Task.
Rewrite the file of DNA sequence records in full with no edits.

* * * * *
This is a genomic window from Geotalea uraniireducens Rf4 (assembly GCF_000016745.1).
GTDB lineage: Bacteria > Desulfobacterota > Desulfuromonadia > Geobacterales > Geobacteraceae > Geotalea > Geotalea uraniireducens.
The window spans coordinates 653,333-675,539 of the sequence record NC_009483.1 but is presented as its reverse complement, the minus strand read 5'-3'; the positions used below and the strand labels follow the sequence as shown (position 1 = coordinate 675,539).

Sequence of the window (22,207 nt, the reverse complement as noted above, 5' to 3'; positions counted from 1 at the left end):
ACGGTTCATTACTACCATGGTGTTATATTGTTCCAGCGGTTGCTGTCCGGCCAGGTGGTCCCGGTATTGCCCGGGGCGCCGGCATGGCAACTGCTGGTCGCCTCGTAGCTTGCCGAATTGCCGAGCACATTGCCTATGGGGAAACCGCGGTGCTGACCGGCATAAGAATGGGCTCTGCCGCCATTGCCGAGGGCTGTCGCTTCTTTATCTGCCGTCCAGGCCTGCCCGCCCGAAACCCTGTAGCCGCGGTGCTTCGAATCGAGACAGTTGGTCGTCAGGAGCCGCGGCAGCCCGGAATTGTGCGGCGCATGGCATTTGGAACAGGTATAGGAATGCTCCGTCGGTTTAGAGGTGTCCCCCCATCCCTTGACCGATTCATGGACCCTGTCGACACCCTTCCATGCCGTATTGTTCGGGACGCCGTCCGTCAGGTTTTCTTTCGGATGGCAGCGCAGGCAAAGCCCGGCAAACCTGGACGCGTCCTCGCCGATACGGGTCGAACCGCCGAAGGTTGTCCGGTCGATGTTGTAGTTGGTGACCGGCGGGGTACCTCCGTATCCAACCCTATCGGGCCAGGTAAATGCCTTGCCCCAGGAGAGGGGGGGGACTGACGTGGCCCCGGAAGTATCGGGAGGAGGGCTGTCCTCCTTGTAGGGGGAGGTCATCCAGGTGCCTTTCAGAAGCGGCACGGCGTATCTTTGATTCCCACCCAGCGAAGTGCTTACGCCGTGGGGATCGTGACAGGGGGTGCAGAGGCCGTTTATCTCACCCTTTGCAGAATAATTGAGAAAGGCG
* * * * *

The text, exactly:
This is a genomic window from Geotalea uraniireducens Rf4 (assembly GCF_000016745.1).
GTDB lineage: Bacteria > Desulfobacterota > Desulfuromonadia > Geobacterales > Geobacteraceae > Geotalea > Geotalea uraniireducens.
The window spans coordinates 653,333-675,539 of the sequence record NC_009483.1 but is presented as its reverse complement, the minus strand read 5'-3'; the positions used below and the strand labels follow the sequence as shown (position 1 = coordinate 675,539).

Sequence of the window (22,207 nt, the reverse complement as noted above, 5' to 3'; positions counted from 1 at the left end):
ACGGTTCATTACTACCATGGTGTTATATTGTTCCAGCGGTTGCTGTCCGGCCAGGTGGTCCCGGTATTGCCCGGGGCGCCGGCATGGCAACTGCTGGTCGCCTCGTAGCTTGCCGAATTGCCGAGCACATTGCCTATGGGGAAACCGCGGTGCTGACCGGCATAAGAATGGGCTCTGCCGCCATTGCCGAGGGCTGTCGCTTCTTTATCTGCCGTCCAGGCCTGCCCGCCCGAAACCCTGTAGCCGCGGTGCTTCGAATCGAGACAGTTGGTCGTCAGGAGCCGCGGCAGCCCGGAATTGTGCGGCGCATGGCATTTGGAACAGGTATAGGAATGCTCCGTCGGTTTAGAGGTGTCCCCCCATCCCTTGACCGATTCATGGACCCTGTCGACACCCTTCCATGCCGTATTGTTCGGGACGCCGTCCGTCAGGTTTTCTTTCGGATGGCAGCGCAGGCAAAGCCCGGCAAACCTGGACGCGTCCTCGCCGATACGGGTCGAACCGCCGAAGGTTGTCCGGTCGATGTTGTAGTTGGTGACCGGCGGGGTACCTCCGTATCCAACCCTATCGGGCCAGGTAAATGCCTTGCCCCAGGAGAGGGGGGGGACTGACGTGGCCCCGGAAGTATCGGGAGGAGGGCTGTCCTCCTTGTAGGGGGAGGTCATCCAGGTGCCTTTCAGAAGCGGCACGGCGTATCTTTGATTCCCACCCAGCGAAGTGCTTACGCCGTGGGGATCGTGACAGGGGGTGCAGAGGCCGTTTATCTCACCCTTTGCAGAATAATTGAGAAAGGCG